Some one named Kate Schmidt says, "yes".
I tend to think that the sports world will "legalize" them.
We've seen so many changes to once sacred things to our various sports past times, that I can see legalization of steroids as happening.
Sports is big business and money after all. It isn't as concerned about the morality of its players, so long as they don't do anything too deviant that they can't fix in court or a settlement.
It's all about the opportunity to "change the game" to better the bottom line by a majority of the owners.
Kate Schmidt: Time to legalize steroids -- With pressure to excel, it's no wonder athletes take drugs
09:21 AM CDT on Sunday, October 28, 2007
Fans, the media and sports governing bodies believe that we can rid sports of steroid use. Athletes always will be a step ahead of the testing labs in concealing substances because of the multibillion-dollar industries that have been built on their sweat and their obsession. They will seek out the next great "thing" – a vitamin, a training technique, a new shoe, a drug. Athletes have used performance enhancements and supplements for centuries. We cannot change the nature of the beast.
So what if we just decriminalized and destigmatized performance-enhancing drugs – indeed, called them "training supplements"? Training supplements such as protein powder, creatine, good nutrition and Gatorade. By accepting these currently banned substances as mainstream, doctors, parents, athletes and coaches could acquire a greater knowledge and understanding of them. Use could be made much safer, clinical trials could be performed and dangerous overuse curbed.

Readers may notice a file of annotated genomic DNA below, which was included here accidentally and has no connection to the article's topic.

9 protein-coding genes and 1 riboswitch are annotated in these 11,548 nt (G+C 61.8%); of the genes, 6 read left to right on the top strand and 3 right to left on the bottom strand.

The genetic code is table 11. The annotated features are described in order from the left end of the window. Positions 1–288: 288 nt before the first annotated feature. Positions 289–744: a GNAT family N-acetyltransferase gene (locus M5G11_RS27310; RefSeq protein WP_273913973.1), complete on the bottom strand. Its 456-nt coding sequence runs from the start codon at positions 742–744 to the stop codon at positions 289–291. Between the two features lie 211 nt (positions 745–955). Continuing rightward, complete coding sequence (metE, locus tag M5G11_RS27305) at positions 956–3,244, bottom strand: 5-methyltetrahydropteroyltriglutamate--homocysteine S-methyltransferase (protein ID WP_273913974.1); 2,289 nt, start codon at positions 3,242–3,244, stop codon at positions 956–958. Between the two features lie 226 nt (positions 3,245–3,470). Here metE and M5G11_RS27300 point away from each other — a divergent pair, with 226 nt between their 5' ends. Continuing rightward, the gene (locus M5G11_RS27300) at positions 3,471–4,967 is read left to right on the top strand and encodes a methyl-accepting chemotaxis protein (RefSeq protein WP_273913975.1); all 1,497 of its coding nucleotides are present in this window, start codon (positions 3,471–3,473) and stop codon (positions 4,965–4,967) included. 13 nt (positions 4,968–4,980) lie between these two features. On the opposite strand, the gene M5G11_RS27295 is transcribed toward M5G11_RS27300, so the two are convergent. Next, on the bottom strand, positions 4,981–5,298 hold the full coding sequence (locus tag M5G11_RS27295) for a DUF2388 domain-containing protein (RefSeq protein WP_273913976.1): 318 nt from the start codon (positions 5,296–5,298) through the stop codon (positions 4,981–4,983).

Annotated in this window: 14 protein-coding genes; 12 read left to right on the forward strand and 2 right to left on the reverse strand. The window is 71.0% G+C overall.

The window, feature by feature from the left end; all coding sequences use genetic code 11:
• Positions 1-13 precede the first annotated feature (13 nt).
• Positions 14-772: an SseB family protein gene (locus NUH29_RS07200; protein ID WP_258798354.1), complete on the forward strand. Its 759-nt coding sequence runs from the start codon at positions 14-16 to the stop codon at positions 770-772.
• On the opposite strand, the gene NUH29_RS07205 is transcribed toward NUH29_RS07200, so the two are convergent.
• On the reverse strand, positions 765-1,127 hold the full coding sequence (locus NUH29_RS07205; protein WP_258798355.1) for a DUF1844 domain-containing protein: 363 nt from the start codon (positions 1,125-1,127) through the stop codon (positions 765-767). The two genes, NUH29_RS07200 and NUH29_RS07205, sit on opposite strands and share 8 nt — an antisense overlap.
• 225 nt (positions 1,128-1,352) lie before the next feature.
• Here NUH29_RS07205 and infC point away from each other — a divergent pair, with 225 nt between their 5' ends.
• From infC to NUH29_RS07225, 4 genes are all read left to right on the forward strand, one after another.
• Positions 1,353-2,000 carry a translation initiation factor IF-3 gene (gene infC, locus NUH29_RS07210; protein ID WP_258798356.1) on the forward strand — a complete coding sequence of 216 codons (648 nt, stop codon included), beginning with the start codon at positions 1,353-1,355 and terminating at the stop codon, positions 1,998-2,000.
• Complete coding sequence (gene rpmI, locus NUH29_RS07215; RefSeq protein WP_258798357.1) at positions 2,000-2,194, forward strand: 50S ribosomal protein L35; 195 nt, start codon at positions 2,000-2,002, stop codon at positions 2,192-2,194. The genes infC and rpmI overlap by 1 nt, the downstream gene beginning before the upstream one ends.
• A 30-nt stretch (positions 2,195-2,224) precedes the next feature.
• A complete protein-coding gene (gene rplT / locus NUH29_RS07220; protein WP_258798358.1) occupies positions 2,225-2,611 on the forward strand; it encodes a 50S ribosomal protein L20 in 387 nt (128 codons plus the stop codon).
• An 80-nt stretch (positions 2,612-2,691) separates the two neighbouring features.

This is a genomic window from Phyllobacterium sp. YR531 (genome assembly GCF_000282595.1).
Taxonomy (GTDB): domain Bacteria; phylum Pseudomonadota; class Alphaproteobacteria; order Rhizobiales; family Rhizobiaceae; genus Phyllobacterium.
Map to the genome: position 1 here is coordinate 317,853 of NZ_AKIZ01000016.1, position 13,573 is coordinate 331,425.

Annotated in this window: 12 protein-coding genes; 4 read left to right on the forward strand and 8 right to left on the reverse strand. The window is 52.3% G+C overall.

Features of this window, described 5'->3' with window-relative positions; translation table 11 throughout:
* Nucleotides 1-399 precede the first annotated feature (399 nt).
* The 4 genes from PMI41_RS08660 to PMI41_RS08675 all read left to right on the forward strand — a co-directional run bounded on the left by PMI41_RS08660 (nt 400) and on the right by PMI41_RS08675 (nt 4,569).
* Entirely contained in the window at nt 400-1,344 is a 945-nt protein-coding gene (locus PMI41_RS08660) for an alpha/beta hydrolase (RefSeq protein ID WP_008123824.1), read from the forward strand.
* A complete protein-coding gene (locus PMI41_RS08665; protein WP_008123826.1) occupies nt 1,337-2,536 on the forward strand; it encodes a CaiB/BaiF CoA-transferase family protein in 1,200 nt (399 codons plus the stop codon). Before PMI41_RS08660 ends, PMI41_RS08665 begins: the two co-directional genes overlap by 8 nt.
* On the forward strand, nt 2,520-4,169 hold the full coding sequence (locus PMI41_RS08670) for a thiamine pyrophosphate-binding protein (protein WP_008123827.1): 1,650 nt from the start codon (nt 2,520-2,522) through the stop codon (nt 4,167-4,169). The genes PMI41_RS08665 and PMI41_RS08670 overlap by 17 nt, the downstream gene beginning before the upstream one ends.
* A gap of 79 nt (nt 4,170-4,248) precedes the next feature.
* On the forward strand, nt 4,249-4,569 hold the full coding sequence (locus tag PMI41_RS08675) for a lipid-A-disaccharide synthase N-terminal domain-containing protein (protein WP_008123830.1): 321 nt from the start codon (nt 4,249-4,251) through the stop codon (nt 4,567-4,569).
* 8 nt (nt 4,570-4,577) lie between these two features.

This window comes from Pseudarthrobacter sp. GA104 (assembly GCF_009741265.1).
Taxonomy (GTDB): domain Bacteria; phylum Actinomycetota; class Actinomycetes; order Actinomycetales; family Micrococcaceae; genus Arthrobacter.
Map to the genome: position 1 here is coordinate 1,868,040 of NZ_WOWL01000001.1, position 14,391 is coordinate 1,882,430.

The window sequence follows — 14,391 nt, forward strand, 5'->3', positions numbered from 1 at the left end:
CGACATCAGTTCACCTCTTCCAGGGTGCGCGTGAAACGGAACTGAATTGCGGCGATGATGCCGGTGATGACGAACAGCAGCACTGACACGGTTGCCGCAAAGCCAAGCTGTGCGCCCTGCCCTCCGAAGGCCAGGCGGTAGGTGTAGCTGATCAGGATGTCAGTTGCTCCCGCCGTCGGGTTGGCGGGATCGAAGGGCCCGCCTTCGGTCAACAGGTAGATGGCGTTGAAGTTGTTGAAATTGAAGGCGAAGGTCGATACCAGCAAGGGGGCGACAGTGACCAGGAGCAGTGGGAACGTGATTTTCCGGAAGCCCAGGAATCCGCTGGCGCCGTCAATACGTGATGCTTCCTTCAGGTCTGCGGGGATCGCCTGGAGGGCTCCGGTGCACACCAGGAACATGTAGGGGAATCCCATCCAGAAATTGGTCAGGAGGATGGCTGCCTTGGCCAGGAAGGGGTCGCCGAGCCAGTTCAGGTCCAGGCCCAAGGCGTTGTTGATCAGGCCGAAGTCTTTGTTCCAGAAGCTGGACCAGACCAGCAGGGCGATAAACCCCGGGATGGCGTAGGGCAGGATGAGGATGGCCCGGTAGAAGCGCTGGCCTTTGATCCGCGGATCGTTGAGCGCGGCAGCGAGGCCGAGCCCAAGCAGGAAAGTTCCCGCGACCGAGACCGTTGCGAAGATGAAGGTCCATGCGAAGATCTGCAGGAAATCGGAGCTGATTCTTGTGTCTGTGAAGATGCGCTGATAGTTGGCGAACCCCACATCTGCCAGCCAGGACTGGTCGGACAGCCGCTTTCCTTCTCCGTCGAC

The technology exists to test for levels of most of the substances on the "banned drugs" lists. What if we declared that certain levels of them in the body were acceptable, while excessive amounts would result in penalties? Athletes could satisfy their drive to be faster and stronger. Drugs could move from the black market to the legitimate sports-medicine community. Athletes could stop experimenting on themselves.
It would be safer to take the substances, and with medical monitoring, there would be fewer negative side effects. And we could stop vilifying athletes and feel some relief because we no longer would have to keep pushing against this inevitable evolution of what sports has become. Tracks gets faster, nutrition gets more specific, and training techniques improve.